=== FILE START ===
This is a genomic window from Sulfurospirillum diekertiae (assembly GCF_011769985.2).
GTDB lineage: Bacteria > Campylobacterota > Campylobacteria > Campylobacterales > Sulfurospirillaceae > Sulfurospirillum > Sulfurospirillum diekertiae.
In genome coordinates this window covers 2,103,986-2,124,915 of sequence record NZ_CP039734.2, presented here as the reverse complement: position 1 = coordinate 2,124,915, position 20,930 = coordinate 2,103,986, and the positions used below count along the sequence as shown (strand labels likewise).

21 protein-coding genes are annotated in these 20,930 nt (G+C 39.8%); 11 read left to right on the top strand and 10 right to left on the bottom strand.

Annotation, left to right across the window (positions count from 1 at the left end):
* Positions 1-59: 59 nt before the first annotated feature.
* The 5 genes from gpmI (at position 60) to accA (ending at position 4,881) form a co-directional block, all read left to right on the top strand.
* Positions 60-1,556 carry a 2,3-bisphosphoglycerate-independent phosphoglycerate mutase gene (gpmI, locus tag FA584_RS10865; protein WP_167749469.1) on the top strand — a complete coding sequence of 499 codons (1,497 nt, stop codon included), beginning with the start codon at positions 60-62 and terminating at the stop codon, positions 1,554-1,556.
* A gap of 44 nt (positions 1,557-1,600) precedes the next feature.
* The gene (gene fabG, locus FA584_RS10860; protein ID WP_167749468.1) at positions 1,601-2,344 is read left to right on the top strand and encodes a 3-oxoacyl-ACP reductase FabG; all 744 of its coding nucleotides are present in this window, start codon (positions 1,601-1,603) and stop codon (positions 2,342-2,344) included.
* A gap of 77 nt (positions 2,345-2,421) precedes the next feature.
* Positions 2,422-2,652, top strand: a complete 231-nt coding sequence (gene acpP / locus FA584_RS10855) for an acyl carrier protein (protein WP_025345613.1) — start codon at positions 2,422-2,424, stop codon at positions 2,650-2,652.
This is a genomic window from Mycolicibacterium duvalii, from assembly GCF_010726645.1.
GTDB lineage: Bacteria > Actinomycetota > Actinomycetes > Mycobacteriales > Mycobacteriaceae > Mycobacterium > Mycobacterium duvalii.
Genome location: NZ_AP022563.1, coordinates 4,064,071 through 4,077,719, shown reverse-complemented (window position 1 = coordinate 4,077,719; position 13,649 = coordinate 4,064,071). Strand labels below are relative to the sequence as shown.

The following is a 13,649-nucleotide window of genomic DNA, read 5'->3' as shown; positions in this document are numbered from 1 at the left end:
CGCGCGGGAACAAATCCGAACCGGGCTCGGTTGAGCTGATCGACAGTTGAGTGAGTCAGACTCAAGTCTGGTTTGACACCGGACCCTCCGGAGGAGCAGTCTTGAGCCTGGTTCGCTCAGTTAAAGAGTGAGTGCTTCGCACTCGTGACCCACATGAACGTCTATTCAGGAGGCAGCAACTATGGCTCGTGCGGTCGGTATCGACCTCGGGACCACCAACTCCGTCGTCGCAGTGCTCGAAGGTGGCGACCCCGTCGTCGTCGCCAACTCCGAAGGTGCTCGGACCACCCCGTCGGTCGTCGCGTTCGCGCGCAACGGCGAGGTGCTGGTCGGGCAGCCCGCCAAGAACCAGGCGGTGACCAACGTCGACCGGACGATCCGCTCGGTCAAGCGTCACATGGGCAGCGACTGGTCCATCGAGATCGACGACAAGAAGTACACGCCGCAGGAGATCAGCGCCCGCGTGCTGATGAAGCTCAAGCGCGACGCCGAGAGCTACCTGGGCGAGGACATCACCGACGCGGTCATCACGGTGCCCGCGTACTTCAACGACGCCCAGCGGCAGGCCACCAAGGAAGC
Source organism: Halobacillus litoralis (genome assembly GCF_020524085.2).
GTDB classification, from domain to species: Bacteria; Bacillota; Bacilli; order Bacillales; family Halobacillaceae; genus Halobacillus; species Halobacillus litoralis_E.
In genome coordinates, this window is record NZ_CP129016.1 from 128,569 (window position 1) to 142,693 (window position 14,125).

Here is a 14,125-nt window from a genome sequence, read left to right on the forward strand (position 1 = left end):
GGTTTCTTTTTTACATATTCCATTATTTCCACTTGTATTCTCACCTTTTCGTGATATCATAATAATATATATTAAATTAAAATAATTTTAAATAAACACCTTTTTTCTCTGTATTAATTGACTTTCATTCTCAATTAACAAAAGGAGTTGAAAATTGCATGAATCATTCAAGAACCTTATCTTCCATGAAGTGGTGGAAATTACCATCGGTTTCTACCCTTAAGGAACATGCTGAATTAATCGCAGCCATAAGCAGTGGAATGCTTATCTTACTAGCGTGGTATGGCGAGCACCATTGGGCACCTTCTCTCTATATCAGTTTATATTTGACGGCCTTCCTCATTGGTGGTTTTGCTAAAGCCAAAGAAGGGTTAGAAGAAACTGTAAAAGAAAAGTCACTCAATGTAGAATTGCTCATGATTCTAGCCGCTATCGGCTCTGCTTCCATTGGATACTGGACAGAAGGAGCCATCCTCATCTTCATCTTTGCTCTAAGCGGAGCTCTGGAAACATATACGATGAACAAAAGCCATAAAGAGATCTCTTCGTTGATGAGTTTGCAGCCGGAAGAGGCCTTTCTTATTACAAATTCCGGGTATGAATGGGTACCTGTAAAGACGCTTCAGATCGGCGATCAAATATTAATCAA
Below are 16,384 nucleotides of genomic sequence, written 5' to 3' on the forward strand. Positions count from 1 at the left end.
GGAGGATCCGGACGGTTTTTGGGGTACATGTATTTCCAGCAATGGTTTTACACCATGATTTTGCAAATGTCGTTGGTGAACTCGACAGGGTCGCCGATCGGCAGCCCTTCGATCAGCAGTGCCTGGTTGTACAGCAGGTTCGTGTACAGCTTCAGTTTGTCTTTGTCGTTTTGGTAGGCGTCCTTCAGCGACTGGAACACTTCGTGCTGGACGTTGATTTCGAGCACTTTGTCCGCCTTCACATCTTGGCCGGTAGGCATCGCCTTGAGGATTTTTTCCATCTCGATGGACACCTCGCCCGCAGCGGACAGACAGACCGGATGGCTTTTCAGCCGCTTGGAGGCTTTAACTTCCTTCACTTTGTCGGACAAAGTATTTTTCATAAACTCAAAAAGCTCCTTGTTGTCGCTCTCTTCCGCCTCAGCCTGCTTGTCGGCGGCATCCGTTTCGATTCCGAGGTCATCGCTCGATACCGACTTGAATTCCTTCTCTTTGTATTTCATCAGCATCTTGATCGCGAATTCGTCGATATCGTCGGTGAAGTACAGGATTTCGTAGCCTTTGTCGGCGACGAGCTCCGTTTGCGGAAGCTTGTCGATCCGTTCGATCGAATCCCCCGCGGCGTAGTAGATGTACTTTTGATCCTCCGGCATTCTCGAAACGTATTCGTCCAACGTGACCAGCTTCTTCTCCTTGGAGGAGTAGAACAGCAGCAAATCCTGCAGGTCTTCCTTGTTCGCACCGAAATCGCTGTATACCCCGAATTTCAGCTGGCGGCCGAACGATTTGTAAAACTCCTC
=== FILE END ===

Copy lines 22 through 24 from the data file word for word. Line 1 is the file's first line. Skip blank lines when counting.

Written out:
GGTTTCTTTTTTACATATTCCATTATTTCCACTTGTATTCTCACCTTTTCGTGATATCATAATAATATATATTAAATTAAAATAATTTTAAATAAACACCTTTTTTCTCTGTATTAATTGACTTTCATTCTCAATTAACAAAAGGAGTTGAAAATTGCATGAATCATTCAAGAACCTTATCTTCCATGAAGTGGTGGAAATTACCATCGGTTTCTACCCTTAAGGAACATGCTGAATTAATCGCAGCCATAAGCAGTGGAATGCTTATCTTACTAGCGTGGTATGGCGAGCACCATTGGGCACCTTCTCTCTATATCAGTTTATATTTGACGGCCTTCCTCATTGGTGGTTTTGCTAAAGCCAAAGAAGGGTTAGAAGAAACTGTAAAAGAAAAGTCACTCAATGTAGAATTGCTCATGATTCTAGCCGCTATCGGCTCTGCTTCCATTGGATACTGGACAGAAGGAGCCATCCTCATCTTCATCTTTGCTCTAAGCGGAGCTCTGGAAACATATACGATGAACAAAAGCCATAAAGAGATCTCTTCGTTGATGAGTTTGCAGCCGGAAGAGGCCTTTCTTATTACAAATTCCGGGTATGAATGGGTACCTGTAAAGACGCTTCAGATCGGCGATCAAATATTAATCAA
Below are 16,384 nucleotides of genomic sequence, written 5' to 3' on the forward strand. Positions count from 1 at the left end.
GGAGGATCCGGACGGTTTTTGGGGTACATGTATTTCCAGCAATGGTTTTACACCATGATTTTGCAAATGTCGTTGGTGAACTCGACAGGGTCGCCGATCGGCAGCCCTTCGATCAGCAGTGCCTGGTTGTACAGCAGGTTCGTGTACAGCTTCAGTTTGTCTTTGTCGTTTTGGTAGGCGTCCTTCAGCGACTGGAACACTTCGTGCTGGACGTTGATTTCGAGCACTTTGTCCGCCTTCACATCTTGGCCGGTAGGCATCGCCTTGAGGATTTTTTCCATCTCGATGGACACCTCGCCCGCAGCGGACAGACAGACCGGATGGCTTTTCAGCCGCTTGGAGGCTTTAACTTCCTTCACTTTGTCGGACAAAGTATTTTTCATAAACTCAAAAAGCTCCTTGTTGTCGCTCTCTTCCGCCTCAGCCTGCTTGTCGGCGGCATCCGTTTCGATTCCGAGGTCATCGCTCGATACCGACTTGAATTCCTTCTCTTTGTATTTCATCAGCATCTTGATCGCGAATTCGTCGATATCGTCGGTGAAGTACAGGATTTCGTAGCCTTTGTCGGCGACGAGCTCCGTTTGCGGAAGCTTGTCGATCCGTTCGATCGAATCCCCCGCGGCGTAGTAGATGTACTTTTGATCCTCCGGCATTCTCGAAACGTATTCGTCCAACGTGACCAGCTTCTTCTCCTTGGAGGAGTAGAACAGCAGCAAATCCTGCAGGTCTTCCTTGTTCGCACCGAAATCGCTGTATACCCCGAATTTCAGCTGGCGGCCGAACGATTTGTAAAACTCCTC